The USS Montpelier, SSN 765

Update: The U.S Navy submarine and Aegis cruiser that collided off the East Coast of the United States on 13 October arrived safely in port on the 14th.

USS Montpelier (SSN 765) arrived at Naval Submarine Base Kings Bay, while USS San Jacinto (CG 56) arrived at Naval Station Mayport to further assess and evaluate the damage that resulted from their collision at sea.

Reports indicate that the sonar dome on the San Jacinto may have collapsed in the collision; potentially a very expensive and time-consuming fix, that may affect her future deployment schedule.

A Ticonderoga-class Aegis cruiser, such as the USS San Jacinto,  typically takes a very senior role within the carrier strike group.  The cruiser typically acts as the primary air warfare asset and is commanded by a Captain (O-6) who is the designated Air Warfare Commander.

Earlier: A U.S. Navy submarine and an Aegis cruiser collided off the coast of the Eastern United States today.

The collision between USS Montpelier (SSN 765) and USS San Jacinto (CG 56) occurred at approximately 3:30 p.m. Eastern Daylight time when the officer of the watch aboard the San Jacinto saw the Montpelier rise to periscope depth less than 250 yards ahead of them.

No personnel aboard either vessel were injured.

Overall damage to both ships is being evaluated. The propulsion plant of the submarine was unaffected by this collision. Both ships are currently operating under their own power.

The incident is currently under investigation. Both the submarine and the ship were conducting routine training at the time of the accident. According to ABC news the two ships were participating in a “group sail” along with another vessel in preparation for an upcoming deployment as part of the strike group for the aircraft carrier USS Harry S Truman.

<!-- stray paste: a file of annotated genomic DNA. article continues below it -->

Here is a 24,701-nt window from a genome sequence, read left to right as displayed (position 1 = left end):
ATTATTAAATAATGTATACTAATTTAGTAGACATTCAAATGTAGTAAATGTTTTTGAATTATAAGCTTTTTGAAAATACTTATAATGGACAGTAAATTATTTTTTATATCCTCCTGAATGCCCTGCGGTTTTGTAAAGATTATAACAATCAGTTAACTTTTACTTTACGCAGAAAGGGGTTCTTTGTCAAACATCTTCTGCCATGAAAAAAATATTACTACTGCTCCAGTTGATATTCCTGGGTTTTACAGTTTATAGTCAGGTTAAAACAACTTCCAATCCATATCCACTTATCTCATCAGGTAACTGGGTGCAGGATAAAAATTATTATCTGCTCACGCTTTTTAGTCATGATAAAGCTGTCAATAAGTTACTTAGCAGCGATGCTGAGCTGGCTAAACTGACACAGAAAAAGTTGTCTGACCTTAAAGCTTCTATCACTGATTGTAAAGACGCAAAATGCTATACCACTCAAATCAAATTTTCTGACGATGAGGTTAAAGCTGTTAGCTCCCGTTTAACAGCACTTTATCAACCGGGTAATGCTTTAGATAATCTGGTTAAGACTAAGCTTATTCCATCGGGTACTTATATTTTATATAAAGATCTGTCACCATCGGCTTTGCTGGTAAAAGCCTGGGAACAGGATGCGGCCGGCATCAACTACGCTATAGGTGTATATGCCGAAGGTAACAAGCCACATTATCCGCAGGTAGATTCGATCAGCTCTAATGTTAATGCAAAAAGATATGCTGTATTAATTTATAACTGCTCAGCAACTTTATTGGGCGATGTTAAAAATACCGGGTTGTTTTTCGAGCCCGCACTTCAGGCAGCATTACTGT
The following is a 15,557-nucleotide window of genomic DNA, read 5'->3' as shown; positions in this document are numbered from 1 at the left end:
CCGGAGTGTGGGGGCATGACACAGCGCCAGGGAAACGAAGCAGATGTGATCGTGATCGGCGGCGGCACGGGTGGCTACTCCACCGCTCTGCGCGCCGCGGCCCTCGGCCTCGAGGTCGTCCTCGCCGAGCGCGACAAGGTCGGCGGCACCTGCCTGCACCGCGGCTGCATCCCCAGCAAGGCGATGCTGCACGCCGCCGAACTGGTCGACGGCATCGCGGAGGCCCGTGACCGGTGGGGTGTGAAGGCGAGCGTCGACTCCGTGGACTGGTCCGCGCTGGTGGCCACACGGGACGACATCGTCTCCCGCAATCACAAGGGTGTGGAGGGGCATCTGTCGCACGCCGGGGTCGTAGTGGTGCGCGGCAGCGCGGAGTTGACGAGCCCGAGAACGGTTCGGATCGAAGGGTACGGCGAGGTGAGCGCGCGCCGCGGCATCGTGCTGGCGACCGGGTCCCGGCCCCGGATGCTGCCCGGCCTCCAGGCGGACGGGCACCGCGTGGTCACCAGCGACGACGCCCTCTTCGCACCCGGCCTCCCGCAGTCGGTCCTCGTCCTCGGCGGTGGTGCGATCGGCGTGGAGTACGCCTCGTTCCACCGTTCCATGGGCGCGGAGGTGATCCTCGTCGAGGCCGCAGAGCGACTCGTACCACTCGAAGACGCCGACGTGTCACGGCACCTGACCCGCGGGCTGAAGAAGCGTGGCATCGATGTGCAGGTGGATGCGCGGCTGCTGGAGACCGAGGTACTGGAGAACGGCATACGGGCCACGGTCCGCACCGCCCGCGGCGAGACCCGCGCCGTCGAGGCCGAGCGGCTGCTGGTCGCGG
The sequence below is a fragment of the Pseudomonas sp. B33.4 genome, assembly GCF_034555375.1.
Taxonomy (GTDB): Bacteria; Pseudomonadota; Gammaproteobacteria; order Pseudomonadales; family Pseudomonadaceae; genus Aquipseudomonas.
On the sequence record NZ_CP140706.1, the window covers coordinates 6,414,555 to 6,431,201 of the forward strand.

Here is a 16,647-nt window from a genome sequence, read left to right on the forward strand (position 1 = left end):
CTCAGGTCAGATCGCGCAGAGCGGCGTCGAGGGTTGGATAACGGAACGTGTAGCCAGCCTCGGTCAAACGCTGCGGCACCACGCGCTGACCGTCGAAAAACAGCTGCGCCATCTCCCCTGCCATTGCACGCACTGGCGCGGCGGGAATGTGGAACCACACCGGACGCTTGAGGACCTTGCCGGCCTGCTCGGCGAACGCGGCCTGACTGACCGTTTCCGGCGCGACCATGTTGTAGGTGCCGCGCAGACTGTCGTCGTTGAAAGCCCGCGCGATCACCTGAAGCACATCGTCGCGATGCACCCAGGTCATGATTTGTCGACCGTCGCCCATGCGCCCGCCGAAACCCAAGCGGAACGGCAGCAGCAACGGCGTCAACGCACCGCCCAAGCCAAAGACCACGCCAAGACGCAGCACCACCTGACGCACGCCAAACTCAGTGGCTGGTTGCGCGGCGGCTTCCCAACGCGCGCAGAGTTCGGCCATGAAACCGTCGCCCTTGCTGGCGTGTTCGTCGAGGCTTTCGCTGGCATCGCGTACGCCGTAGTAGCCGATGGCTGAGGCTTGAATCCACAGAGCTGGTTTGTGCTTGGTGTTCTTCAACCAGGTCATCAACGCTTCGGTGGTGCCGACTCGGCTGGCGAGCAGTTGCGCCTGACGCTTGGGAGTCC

The Navy official says that at approximately 3:30 p.m. the bridge watch aboard the San Jacinto saw the submarine Montpelier rise to periscope depth about 100 to 200 yards ahead of them. The bridge ordered an “all back,” but still collided with the sub.

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  • Chris Licht

    Two destroyers and an LSD, never heard full stern. All back is the command. Looks like the sub’s fault to me.

  • Gary Cordes

    Hard right (starboard) or left would prolly have worked,

  • Michael Caron

    Hard right or left in the direction of the subs stern and dead slow followed shortly by emergency full astern.

  • Scourgeofthesevenseas

    Blue on blue training?!

  • Charles F. Burns

    Maybe a bit more attention to RULES of the Road and less attention to the dates of commissions in the Blue Book are in order.

    A listing of subs prematurely “putting her on the top” would be very amusing…

    It could be entitled “Fundamentals….fundamentals…”…they could replace the fliers who have been retiring at the Maritime schools….oh that is right – as soon as the female covers matters are solved…first things first…

    C.F. Burns

  • patrick mckearnan

    All that $$$ for equipment and training and our naval forces do this. How? why?

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